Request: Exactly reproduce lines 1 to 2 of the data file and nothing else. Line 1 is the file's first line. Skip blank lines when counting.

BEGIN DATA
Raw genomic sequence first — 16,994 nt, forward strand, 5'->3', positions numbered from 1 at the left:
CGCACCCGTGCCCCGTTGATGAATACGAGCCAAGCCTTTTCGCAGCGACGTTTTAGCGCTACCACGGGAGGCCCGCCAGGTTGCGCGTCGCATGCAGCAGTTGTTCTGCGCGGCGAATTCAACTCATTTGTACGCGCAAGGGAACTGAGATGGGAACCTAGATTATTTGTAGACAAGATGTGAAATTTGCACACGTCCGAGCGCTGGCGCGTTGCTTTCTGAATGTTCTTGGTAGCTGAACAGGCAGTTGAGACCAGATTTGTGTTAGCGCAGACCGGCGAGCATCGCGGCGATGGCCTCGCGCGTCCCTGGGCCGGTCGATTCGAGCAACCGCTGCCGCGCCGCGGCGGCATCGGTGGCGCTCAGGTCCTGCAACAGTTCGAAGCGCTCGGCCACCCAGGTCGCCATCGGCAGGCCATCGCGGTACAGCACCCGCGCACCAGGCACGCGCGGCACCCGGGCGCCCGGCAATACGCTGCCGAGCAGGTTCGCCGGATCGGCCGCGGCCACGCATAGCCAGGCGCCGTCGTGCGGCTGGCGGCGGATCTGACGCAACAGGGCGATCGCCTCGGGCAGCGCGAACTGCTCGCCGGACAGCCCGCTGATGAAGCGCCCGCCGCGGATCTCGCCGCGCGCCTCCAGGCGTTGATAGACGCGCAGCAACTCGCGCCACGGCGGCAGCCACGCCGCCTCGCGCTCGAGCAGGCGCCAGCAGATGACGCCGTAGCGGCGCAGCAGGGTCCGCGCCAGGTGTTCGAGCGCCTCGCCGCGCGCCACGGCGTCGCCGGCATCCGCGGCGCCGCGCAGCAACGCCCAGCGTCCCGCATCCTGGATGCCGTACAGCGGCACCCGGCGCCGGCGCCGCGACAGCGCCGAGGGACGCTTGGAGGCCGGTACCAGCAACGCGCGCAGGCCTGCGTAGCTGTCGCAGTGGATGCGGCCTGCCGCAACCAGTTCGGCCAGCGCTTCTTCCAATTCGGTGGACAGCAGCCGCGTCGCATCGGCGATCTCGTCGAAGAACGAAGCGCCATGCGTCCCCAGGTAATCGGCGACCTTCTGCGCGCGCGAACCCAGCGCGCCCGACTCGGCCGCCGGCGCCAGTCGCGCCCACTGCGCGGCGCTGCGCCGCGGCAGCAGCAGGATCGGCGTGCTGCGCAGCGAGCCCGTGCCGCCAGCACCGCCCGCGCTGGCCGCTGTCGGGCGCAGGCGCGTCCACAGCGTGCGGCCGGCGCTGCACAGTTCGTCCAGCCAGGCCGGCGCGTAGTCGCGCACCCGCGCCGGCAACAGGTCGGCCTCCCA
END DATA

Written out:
Raw genomic sequence first — 16,994 nt, forward strand, 5'->3', positions numbered from 1 at the left:
CGCACCCGTGCCCCGTTGATGAATACGAGCCAAGCCTTTTCGCAGCGACGTTTTAGCGCTACCACGGGAGGCCCGCCAGGTTGCGCGTCGCATGCAGCAGTTGTTCTGCGCGGCGAATTCAACTCATTTGTACGCGCAAGGGAACTGAGATGGGAACCTAGATTATTTGTAGACAAGATGTGAAATTTGCACACGTCCGAGCGCTGGCGCGTTGCTTTCTGAATGTTCTTGGTAGCTGAACAGGCAGTTGAGACCAGATTTGTGTTAGCGCAGACCGGCGAGCATCGCGGCGATGGCCTCGCGCGTCCCTGGGCCGGTCGATTCGAGCAACCGCTGCCGCGCCGCGGCGGCATCGGTGGCGCTCAGGTCCTGCAACAGTTCGAAGCGCTCGGCCACCCAGGTCGCCATCGGCAGGCCATCGCGGTACAGCACCCGCGCACCAGGCACGCGCGGCACCCGGGCGCCCGGCAATACGCTGCCGAGCAGGTTCGCCGGATCGGCCGCGGCCACGCATAGCCAGGCGCCGTCGTGCGGCTGGCGGCGGATCTGACGCAACAGGGCGATCGCCTCGGGCAGCGCGAACTGCTCGCCGGACAGCCCGCTGATGAAGCGCCCGCCGCGGATCTCGCCGCGCGCCTCCAGGCGTTGATAGACGCGCAGCAACTCGCGCCACGGCGGCAGCCACGCCGCCTCGCGCTCGAGCAGGCGCCAGCAGATGACGCCGTAGCGGCGCAGCAGGGTCCGCGCCAGGTGTTCGAGCGCCTCGCCGCGCGCCACGGCGTCGCCGGCATCCGCGGCGCCGCGCAGCAACGCCCAGCGTCCCGCATCCTGGATGCCGTACAGCGGCACCCGGCGCCGGCGCCGCGACAGCGCCGAGGGACGCTTGGAGGCCGGTACCAGCAACGCGCGCAGGCCTGCGTAGCTGTCGCAGTGGATGCGGCCTGCCGCAACCAGTTCGGCCAGCGCTTCTTCCAATTCGGTGGACAGCAGCCGCGTCGCATCGGCGATCTCGTCGAAGAACGAAGCGCCATGCGTCCCCAGGTAATCGGCGACCTTCTGCGCGCGCGAACCCAGCGCGCCCGACTCGGCCGCCGGCGCCAGTCGCGCCCACTGCGCGGCGCTGCGCCGCGGCAGCAGCAGGATCGGCGTGCTGCGCAGCGAGCCCGTGCCGCCAGCACCGCCCGCGCTGGCCGCTGTCGGGCGCAGGCGCGTCCACAGCGTGCGGCCGGCGCTGCACAGTTCGTCCAGCCAGGCCGGCGCGTAGTCGCGCACCCGCGCCGGCAACAGGTCGGCCTCCCA